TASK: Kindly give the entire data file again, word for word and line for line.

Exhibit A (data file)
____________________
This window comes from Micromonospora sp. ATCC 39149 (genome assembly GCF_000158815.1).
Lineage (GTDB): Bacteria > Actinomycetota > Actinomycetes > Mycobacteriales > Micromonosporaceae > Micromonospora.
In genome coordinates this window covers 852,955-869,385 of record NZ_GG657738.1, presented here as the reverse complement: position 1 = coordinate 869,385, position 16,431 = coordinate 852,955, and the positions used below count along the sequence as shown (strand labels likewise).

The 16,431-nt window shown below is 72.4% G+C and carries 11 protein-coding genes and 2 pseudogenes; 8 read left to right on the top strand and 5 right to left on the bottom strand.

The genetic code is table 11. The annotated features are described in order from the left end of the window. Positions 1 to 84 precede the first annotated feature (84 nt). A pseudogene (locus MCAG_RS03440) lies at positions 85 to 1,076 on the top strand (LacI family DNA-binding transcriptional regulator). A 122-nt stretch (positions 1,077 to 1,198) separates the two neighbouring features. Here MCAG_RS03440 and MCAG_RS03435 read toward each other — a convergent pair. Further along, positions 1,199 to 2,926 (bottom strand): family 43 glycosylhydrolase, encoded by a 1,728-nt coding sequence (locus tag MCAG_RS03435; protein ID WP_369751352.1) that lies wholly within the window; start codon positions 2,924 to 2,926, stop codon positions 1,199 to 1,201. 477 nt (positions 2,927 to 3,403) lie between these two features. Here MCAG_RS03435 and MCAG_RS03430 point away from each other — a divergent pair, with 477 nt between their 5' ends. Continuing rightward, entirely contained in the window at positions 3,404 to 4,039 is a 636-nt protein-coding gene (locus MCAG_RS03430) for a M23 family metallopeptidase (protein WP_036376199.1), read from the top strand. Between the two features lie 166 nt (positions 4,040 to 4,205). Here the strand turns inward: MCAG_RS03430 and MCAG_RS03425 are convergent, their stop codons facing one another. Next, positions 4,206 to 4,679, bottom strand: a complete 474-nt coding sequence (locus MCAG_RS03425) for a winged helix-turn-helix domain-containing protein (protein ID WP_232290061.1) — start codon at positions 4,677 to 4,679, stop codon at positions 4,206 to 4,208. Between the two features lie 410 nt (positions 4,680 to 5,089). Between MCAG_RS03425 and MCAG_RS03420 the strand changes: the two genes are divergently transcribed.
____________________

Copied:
This window comes from Micromonospora sp. ATCC 39149 (genome assembly GCF_000158815.1).
Lineage (GTDB): Bacteria > Actinomycetota > Actinomycetes > Mycobacteriales > Micromonosporaceae > Micromonospora.
In genome coordinates this window covers 852,955-869,385 of record NZ_GG657738.1, presented here as the reverse complement: position 1 = coordinate 869,385, position 16,431 = coordinate 852,955, and the positions used below count along the sequence as shown (strand labels likewise).

The 16,431-nt window shown below is 72.4% G+C and carries 11 protein-coding genes and 2 pseudogenes; 8 read left to right on the top strand and 5 right to left on the bottom strand.

The genetic code is table 11. The annotated features are described in order from the left end of the window. Positions 1 to 84 precede the first annotated feature (84 nt). A pseudogene (locus MCAG_RS03440) lies at positions 85 to 1,076 on the top strand (LacI family DNA-binding transcriptional regulator). A 122-nt stretch (positions 1,077 to 1,198) separates the two neighbouring features. Here MCAG_RS03440 and MCAG_RS03435 read toward each other — a convergent pair. Further along, positions 1,199 to 2,926 (bottom strand): family 43 glycosylhydrolase, encoded by a 1,728-nt coding sequence (locus tag MCAG_RS03435; protein ID WP_369751352.1) that lies wholly within the window; start codon positions 2,924 to 2,926, stop codon positions 1,199 to 1,201. 477 nt (positions 2,927 to 3,403) lie between these two features. Here MCAG_RS03435 and MCAG_RS03430 point away from each other — a divergent pair, with 477 nt between their 5' ends. Continuing rightward, entirely contained in the window at positions 3,404 to 4,039 is a 636-nt protein-coding gene (locus MCAG_RS03430) for a M23 family metallopeptidase (protein WP_036376199.1), read from the top strand. Between the two features lie 166 nt (positions 4,040 to 4,205). Here the strand turns inward: MCAG_RS03430 and MCAG_RS03425 are convergent, their stop codons facing one another. Next, positions 4,206 to 4,679, bottom strand: a complete 474-nt coding sequence (locus MCAG_RS03425) for a winged helix-turn-helix domain-containing protein (protein ID WP_232290061.1) — start codon at positions 4,677 to 4,679, stop codon at positions 4,206 to 4,208. Between the two features lie 410 nt (positions 4,680 to 5,089). Between MCAG_RS03425 and MCAG_RS03420 the strand changes: the two genes are divergently transcribed.